ALMATY – The cultural life of the city has been enhanced by the opening of a new gallery at the Gazeeff Art Hall. The exhibition displays the work of Kazakh artist Vyacheslav Lyui-Ko.
Slightly dimmed light and the soft reflection of mirror-polished slabs and the contrasting lights and shadows give a clear one-on-one feeling with the thoughts and passions of the artist. Visitors sit on a sterile white sofa and immerse themselves in contemplation.
It is symbolic that the organisers called the first exhibition “The Island.”The gallery causes creative energies to boil. Art critic Tatyana Martysheva said that the art exhibit is anon-profit project that puts on literary evenings holds lecture series and themed exhibitions for outstanding artists from Kazakhstan and that it presents albums, catalogues, calendars, as well as poetry books.
The gallery’s unique collection consists of paintings and drawings of Kazakh fine art from the19th and 20th centuries. It is intended not only to pique the senses, but also to teach the viewer to distinguish professional art from surrogate works and promote the cultural life of the city. Visitors will see the creative works of the founders of the Kazakh visual arts: Aubakir Ismailov and Sergey Kalmikov, our contemporaries: Yevgeny Sidorkin, Gulfairus Ismailova, Aisha Galimbayeva, Zhanatay Shardenov, Kenzhebay Duissenbayev, Saken Bektiyarov, Nicholay Gazeyeva and Gani Bayanov.
The collection of paintings and drawings was gathered by famous collector, Serik Ustabekov. He also writes poetry for Lyui-Ko’s illustrations. The collector chooses paintings based on creative intuition and preferences. This is seen in the current retrospective exhibition.
Landscape and fantastic abstract compositions, unprecedented journeys, ritual dances and knightly battles, portraits of sailors and fishermen – all of these represent the artist’s various perceptions of the world. You will not see banal themes and subjects here and the audience is invited to co-create and participate in the event. Conveniently sitting on the white sofa, waiting for guests, the author told about the secret subtext of the Island.
“You can connect everything here: independently collected art and the person who owns it. I would describe the exhibition as a small excursion into the past. Many things were written in the last century before other things were stored in personal collections,” he said.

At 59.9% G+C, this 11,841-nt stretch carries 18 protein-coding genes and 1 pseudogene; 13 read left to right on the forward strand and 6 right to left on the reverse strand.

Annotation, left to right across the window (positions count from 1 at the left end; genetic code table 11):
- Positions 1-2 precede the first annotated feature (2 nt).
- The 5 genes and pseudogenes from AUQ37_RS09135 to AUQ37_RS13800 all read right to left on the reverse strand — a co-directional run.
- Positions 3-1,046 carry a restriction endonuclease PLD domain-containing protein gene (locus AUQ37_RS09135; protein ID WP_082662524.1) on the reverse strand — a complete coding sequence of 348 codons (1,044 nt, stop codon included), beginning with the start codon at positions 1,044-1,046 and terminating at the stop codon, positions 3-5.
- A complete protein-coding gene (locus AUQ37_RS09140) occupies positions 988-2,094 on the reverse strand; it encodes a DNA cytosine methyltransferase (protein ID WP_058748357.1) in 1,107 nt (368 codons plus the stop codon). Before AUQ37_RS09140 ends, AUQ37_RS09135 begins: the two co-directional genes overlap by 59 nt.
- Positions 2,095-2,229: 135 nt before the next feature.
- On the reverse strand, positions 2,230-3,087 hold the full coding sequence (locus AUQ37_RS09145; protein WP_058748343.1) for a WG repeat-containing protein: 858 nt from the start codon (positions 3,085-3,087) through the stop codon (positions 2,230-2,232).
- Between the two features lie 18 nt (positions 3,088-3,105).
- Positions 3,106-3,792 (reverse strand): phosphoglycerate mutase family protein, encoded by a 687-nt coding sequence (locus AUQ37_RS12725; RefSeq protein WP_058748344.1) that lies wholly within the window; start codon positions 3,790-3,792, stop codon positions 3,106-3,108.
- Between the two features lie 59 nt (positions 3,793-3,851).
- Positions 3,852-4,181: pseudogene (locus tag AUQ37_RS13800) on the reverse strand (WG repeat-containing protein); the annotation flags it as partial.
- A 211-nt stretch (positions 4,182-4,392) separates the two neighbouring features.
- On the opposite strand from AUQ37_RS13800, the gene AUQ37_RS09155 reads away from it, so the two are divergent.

“I cannot create impressionist works with complex colours, I am far from being an impressionist,” he added.
What is the exhibition? Is it a tribute to fashion?
Not at all. Otherwise, I would be engaged in contemporary art, but I’m conservative. Contemporary artists do installations and stuff like that. Let them do that. Classical artists are raised on different values and they do not defy them.
Are you by nature an open person?
I am in a narrow circle. I’m like everyone, something is always missing. Trips help me pass the time and inspire my paintings.
What is the incentive behind life and creativity?
Creativity is a way of life. It is most important that one’s family life is good. My audience consists of intellectuals, readers, the inquisitive and those interested in something more than just making money. At Abay Kazakh Pedagogic Institute, where I studied, I met people enthusiastic about their craft. I “entered the stream” and worked hard. I cannot stop. We were mainly self-educated and I consider those who introduced me to classical paintings to be my teachers. I read lots of books and saw many works. The Renaissance is close to me – especially the Flemish and German contributions. Still, I’m still discovering immutable truths, portraying them as symbols and images on canvas. The story behind a painting is hidden. It is not about impressionism, nor about the fact that it only captures one fleeting moment in time. You know the Bible’s Tower of Babel, to make assumptions is the right of every viewer and is an almost never-ending process.
What is your island?
My island is what the viewer sees in my pictures. My island broke off from the rest of the world and if to exclude television, includes my city, my family, friends, house and where we spend time together frying kebabs. Life is dear to everyone.